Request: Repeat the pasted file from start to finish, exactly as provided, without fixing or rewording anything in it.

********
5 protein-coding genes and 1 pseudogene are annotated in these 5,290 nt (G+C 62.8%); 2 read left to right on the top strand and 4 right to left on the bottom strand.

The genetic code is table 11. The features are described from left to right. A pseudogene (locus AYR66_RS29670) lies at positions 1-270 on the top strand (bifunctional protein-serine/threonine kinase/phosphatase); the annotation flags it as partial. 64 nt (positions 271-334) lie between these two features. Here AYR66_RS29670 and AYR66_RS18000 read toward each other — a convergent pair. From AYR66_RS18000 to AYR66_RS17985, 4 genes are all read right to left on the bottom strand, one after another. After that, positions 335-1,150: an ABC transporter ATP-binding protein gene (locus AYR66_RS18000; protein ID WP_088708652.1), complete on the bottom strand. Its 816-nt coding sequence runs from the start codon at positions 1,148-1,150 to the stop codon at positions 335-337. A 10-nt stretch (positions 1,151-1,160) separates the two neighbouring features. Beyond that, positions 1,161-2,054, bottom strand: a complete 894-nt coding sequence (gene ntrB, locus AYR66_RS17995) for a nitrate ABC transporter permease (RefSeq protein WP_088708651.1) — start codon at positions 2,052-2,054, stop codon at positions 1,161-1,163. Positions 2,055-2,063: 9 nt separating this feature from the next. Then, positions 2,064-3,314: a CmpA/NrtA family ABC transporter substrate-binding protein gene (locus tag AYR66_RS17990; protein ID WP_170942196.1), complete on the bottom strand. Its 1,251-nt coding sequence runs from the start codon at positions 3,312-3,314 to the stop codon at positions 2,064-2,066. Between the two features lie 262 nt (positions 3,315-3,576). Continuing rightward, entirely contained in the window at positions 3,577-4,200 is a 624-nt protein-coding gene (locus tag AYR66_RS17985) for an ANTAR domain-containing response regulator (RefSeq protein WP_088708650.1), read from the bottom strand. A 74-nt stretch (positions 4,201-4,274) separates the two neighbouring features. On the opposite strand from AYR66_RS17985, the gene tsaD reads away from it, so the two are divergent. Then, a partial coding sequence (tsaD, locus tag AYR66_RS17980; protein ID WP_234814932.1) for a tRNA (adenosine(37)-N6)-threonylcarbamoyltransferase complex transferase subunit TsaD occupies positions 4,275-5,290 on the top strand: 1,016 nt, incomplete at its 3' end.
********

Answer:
5 protein-coding genes and 1 pseudogene are annotated in these 5,290 nt (G+C 62.8%); 2 read left to right on the top strand and 4 right to left on the bottom strand.

The genetic code is table 11. The features are described from left to right. A pseudogene (locus AYR66_RS29670) lies at positions 1-270 on the top strand (bifunctional protein-serine/threonine kinase/phosphatase); the annotation flags it as partial. 64 nt (positions 271-334) lie between these two features. Here AYR66_RS29670 and AYR66_RS18000 read toward each other — a convergent pair. From AYR66_RS18000 to AYR66_RS17985, 4 genes are all read right to left on the bottom strand, one after another. After that, positions 335-1,150: an ABC transporter ATP-binding protein gene (locus AYR66_RS18000; protein ID WP_088708652.1), complete on the bottom strand. Its 816-nt coding sequence runs from the start codon at positions 1,148-1,150 to the stop codon at positions 335-337. A 10-nt stretch (positions 1,151-1,160) separates the two neighbouring features. Beyond that, positions 1,161-2,054, bottom strand: a complete 894-nt coding sequence (gene ntrB, locus AYR66_RS17995) for a nitrate ABC transporter permease (RefSeq protein WP_088708651.1) — start codon at positions 2,052-2,054, stop codon at positions 1,161-1,163. Positions 2,055-2,063: 9 nt separating this feature from the next. Then, positions 2,064-3,314: a CmpA/NrtA family ABC transporter substrate-binding protein gene (locus tag AYR66_RS17990; protein ID WP_170942196.1), complete on the bottom strand. Its 1,251-nt coding sequence runs from the start codon at positions 3,312-3,314 to the stop codon at positions 2,064-2,066. Between the two features lie 262 nt (positions 3,315-3,576). Continuing rightward, entirely contained in the window at positions 3,577-4,200 is a 624-nt protein-coding gene (locus tag AYR66_RS17985) for an ANTAR domain-containing response regulator (RefSeq protein WP_088708650.1), read from the bottom strand. A 74-nt stretch (positions 4,201-4,274) separates the two neighbouring features. On the opposite strand from AYR66_RS17985, the gene tsaD reads away from it, so the two are divergent. Then, a partial coding sequence (tsaD, locus tag AYR66_RS17980; protein ID WP_234814932.1) for a tRNA (adenosine(37)-N6)-threonylcarbamoyltransferase complex transferase subunit TsaD occupies positions 4,275-5,290 on the top strand: 1,016 nt, incomplete at its 3' end.